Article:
Yesterday I noted the action by the Iraqi National Assembly in passing significant reform legislation, and predicted that opponents of our engagement in Iraq would shrug it off. Perhaps that was too cynical, as at least one anti-war platform has grudgingly acknowledged it as a major step forward. When the New York Times admits it, what can Harry Reid and Nancy Pelosi say?
Good news is rare in Iraq. …
Only if you read the New York Times. But I digress ….
But after months of bitter feuding, Iraq’s Parliament has finally approved a budget, outlined the scope of provincial powers, set an Oct. 1 date for provincial elections and voted a general amnesty for detainees.
All these steps are essential for national conciliation.
No, all of these are indications that national conciliation has already begun. In a democracy, the conditions for these steps have to already exist before a legislature decides to pass them. The elected representatives of a republic don’t just decide to impose policy that the vast majority of their constituents reject.
Still, this sounds pretty optimistic for the editorial board of the New York Times. They seem to recognize it, too, because they follow it immediately with this:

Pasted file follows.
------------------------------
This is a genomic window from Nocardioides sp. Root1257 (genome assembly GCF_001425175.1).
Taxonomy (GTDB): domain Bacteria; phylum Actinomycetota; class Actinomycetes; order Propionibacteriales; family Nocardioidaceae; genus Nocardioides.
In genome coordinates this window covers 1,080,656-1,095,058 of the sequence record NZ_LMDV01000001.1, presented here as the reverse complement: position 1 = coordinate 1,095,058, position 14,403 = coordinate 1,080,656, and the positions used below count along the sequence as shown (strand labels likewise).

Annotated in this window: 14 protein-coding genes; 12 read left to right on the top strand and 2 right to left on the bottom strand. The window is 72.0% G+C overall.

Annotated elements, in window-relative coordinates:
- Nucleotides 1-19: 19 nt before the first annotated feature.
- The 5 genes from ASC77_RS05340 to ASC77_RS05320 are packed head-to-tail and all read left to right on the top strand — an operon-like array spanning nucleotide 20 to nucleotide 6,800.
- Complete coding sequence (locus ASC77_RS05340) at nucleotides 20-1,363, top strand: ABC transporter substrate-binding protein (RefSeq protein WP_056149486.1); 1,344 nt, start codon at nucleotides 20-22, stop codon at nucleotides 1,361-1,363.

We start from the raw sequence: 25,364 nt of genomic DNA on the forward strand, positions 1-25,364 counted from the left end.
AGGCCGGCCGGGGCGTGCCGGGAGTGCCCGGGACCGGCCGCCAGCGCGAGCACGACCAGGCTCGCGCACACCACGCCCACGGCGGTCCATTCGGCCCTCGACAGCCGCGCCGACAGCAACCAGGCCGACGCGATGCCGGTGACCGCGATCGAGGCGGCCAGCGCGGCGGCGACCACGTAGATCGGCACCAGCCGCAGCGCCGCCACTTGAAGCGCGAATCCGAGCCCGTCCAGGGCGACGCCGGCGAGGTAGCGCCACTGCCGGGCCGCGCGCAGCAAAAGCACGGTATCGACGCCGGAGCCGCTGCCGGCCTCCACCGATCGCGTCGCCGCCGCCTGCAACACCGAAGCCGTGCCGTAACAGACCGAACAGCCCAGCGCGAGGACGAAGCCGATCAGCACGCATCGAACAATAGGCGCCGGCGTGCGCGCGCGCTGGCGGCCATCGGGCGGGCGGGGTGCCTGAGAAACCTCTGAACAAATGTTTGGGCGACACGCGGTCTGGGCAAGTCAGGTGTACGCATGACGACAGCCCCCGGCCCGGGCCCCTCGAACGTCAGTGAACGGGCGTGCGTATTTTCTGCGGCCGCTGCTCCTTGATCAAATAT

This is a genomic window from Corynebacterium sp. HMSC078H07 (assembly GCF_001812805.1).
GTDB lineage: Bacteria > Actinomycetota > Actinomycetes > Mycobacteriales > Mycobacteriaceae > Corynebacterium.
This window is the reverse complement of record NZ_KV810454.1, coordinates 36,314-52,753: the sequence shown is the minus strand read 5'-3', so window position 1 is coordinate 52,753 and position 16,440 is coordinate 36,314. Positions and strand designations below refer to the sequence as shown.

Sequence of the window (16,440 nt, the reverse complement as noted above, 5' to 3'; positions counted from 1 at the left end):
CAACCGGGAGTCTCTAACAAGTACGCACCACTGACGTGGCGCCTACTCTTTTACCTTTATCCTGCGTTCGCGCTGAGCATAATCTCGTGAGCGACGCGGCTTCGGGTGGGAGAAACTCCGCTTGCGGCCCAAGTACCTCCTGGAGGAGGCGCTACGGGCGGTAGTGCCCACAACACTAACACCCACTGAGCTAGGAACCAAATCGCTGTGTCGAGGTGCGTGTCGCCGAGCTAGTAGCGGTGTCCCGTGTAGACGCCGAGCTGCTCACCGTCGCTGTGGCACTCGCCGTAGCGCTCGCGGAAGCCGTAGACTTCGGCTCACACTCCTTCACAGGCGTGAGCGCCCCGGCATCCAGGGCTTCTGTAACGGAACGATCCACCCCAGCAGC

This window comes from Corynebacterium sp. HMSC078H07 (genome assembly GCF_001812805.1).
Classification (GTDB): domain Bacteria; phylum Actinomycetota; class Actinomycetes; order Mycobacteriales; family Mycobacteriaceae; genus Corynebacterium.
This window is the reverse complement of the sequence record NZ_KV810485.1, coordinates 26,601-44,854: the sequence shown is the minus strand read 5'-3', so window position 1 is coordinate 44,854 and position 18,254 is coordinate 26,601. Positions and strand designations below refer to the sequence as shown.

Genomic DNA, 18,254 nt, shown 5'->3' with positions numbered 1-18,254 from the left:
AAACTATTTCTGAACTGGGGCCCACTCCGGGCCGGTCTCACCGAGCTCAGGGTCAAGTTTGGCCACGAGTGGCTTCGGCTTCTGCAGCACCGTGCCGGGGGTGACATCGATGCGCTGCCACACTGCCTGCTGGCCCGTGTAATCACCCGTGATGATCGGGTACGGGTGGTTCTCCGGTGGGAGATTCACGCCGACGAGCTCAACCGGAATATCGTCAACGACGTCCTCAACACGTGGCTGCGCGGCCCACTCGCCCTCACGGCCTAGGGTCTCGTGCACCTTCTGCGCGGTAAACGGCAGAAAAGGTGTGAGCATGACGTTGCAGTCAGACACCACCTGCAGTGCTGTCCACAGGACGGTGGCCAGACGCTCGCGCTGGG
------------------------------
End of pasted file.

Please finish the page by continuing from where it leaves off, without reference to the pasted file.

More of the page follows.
As always in Iraq, it is best to read the fine print. Final details of the legislation aren’t known. The country’s three-member presidency council must still sign off. And then the laws have to be implemented.
Yes, that’s the way it works in a democracy. The legislature passes laws, the executive approves them, and then they get enforced. The Gray Lady may have noticed that here in America, too. Perhaps they just figure their regular readers need a civics lesson.
But still, this is progress. They wait until the fourth paragraph to complain that the Bush administration needs to press harder for action. They don’t even mention the parliament’s five-week break until the final paragraph.
They leave a few points out of this editorial. For instance, they leave out that none of this would have been possible had we listened to General Harry Reid and Admiral Nancy Pelosi, both of whom declared defeat — Reid doing so literally — and demanding a bug-out for the last two years. They don’t mention that Hillary Clinton all but called (the real) General David Petraeus a liar for telling Congress that the situation had greatly improved in Iraq. The editors also fail to mention their acceptance of an ad that called Petraeus a traitor, placed by MoveOn, which supports candidates like Reid, Pelosi, and Clinton.
Had we listened to them, Iraqis would be dying by the tens of thousands, al-Qaeda would have turned Iraq into their own state, and they would have their hands on Iraq’s oil resources. The Times doesn’t bother to mention that, either. Maybe in another year, they’ll figure it out.